Album Review: Crooks on Tape


Crooks on Tape is the intersection of Rick Lee of Enon, John Schmersal of Enon and Caribou, and Joey Galvan. The group thrives on an slapdash rationale which sees them filter through hundreds of hours of recordings of impromptu sessions, piecing together samples, laying down vocals, and arriving at a veritable salad of a record which, in the words of Misra, the group’s label, is “analogous to tiny snapshots of an altered crime scene”.

While Fingerprint is most definitely pop in its ease of access and immediate appeal, it retains an experimental undertone which is the foundation off of which the album is built. From the outset, the most critical I will get is to disagree with Misra in that one can appreciate the album in its entirety as a whittled down psych-pop sculpture, completely homogeneous, rather than a piecemeal patchwork.

“Duper” is super, an assertive jump into an assertive record. Schmersal’s yelps penetrating some sensual riffwork, and at about 02:24 Crooks on Tape unleash Nintendocore glitch reminiscent of Crystal Castles.

“The Regiments” feels nonchalant yet is inexorably able to make a foot tap and in a dreary way is quite singable. Where the vocal work couldn’t be bothered, a deluge of overdriven bass helps the track seem alive, and sinister.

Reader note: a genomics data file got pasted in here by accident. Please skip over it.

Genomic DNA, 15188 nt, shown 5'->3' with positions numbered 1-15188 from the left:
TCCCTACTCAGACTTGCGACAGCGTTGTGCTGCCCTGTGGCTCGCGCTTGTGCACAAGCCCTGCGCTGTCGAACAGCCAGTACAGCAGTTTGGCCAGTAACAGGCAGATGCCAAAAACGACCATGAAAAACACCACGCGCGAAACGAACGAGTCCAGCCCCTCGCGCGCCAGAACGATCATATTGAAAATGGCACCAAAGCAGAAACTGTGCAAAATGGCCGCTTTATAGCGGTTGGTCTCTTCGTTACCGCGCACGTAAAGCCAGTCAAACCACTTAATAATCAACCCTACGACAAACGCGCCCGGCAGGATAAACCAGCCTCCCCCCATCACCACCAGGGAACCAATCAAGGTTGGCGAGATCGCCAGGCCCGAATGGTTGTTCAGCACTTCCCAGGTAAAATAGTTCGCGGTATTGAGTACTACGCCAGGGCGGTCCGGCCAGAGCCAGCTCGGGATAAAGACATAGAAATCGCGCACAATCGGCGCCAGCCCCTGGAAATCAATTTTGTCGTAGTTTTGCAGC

Other highlights include “Tito’s Riser”, in which the combination of repetition interspersed with disjointed instrumental tweaks – as well as intense industrial samples – refer to early Battles work off of EP C. In fact, it is the Galvan’s comprehension of the powerful and fitful percussion exemplar of Battle’s John Stanier that ties together an album that would perhaps otherwise contain a few loose ends.

This endearing eclecticism is delivered in pop-wrapping, and does not exactly push the envelope as an overbearingly avant-garde work. Yet the years spent in the laboratory in creating a pertinent, but somewhat edgy interpretation on the industrial dance scene have allowed Crooks on Tape to deliver the record in bold form not universally typical of a debut release, and it sheds a vibrant vitality. While suffused with a surprising predictability and melody and thus more of an “easing out”, the title of “Barging in” can be nothing but a confident statement of purpose by a group that has made its relevance clear.

Fingerprint saw the light on October 22 – for both veteran Enon fans as well as the unfamiliar, it will not disappoint.



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